On the modeling and simulation of a laser-induced cavitation bubble


Correspondence to: Ali Zein, Department of AppliedMathematics, Palestine Polytechnic University, Hebron, Palestine.

E-mail: alizein@ppu.edu


Single cavitation bubbles exhibit severe modeling and simulation difficulties. This is due to the small scales of time and space as well as due to the involvement of different phenomena in the dynamics of the bubble. For example, the compressibility, phase transition, and the existence of a noncondensable gas inside the bubble have strong effects on the dynamics of the bubble. Moreover, the collapse of the bubble involves the occurrence of critical conditions for the pressure and temperature. This adds extra difficulties to the choice of equations of state. Even though several models and simulations have been used to study the dynamics of the cavitation bubbles, many details are still not clearly accounted for.

Here, we present a numerical investigation for the collapse and rebound of a laser-induced cavitation bubble in liquid water. The compressibility of the liquid and vapor are involved. In addition, great focus is devoted to study the effects of phase transition and the existence of a noncondensable gas on the dynamics of the collapsing bubble. If the bubble contains vapor only, we use the six-equation model for two-phase flows that was modified in our previous work [A. Zein, M. Hantke, and G. Warnecke, J. Comput. Phys., 229(8):2964-2998, 2010]. This model is an extension to the six-equation model with a single velocity of Kapila et al. (Phys. Fluid, 13:3002-3024, 2001) taking into account the heat and mass transfer.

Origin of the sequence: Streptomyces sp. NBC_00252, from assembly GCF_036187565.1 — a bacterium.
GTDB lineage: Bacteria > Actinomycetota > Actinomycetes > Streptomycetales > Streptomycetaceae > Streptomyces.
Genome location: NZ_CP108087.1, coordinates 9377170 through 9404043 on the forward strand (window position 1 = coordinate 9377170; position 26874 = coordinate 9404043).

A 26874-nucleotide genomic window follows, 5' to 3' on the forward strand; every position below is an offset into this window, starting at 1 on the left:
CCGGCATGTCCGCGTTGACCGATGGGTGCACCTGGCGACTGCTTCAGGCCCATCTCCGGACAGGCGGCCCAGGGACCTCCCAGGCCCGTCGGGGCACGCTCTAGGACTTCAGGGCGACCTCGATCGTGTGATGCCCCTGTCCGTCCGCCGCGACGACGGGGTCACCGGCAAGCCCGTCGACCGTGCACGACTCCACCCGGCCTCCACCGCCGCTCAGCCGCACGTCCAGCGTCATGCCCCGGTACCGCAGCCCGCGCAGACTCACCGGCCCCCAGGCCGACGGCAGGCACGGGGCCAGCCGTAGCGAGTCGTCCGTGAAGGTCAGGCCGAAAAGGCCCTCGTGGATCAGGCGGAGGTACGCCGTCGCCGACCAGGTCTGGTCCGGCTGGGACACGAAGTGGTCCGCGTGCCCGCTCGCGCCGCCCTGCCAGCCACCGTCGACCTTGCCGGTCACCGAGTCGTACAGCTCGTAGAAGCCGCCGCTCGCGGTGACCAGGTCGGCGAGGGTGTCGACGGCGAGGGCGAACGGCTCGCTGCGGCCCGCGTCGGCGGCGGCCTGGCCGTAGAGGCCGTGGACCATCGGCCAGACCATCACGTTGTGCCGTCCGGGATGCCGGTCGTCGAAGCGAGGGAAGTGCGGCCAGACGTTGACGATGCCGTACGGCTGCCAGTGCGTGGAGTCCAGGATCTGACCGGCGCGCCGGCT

To study the effect of a noncondensable gas inside the bubble, we add a third phase to the original model. In this case, the phase transition is considered only at interfaces that separate the liquid and its vapor. The stiffened gas equations of state are used as closure relations. We use our own method to determine the parameters to obtain reasonable equations of state for a wide range of temperatures and make them suitable for the phase transition effects. We compare our results with experimental ones. Also our results confirm some expected physical phenomena. Copyright © 2013 John Wiley & Sons, Ltd.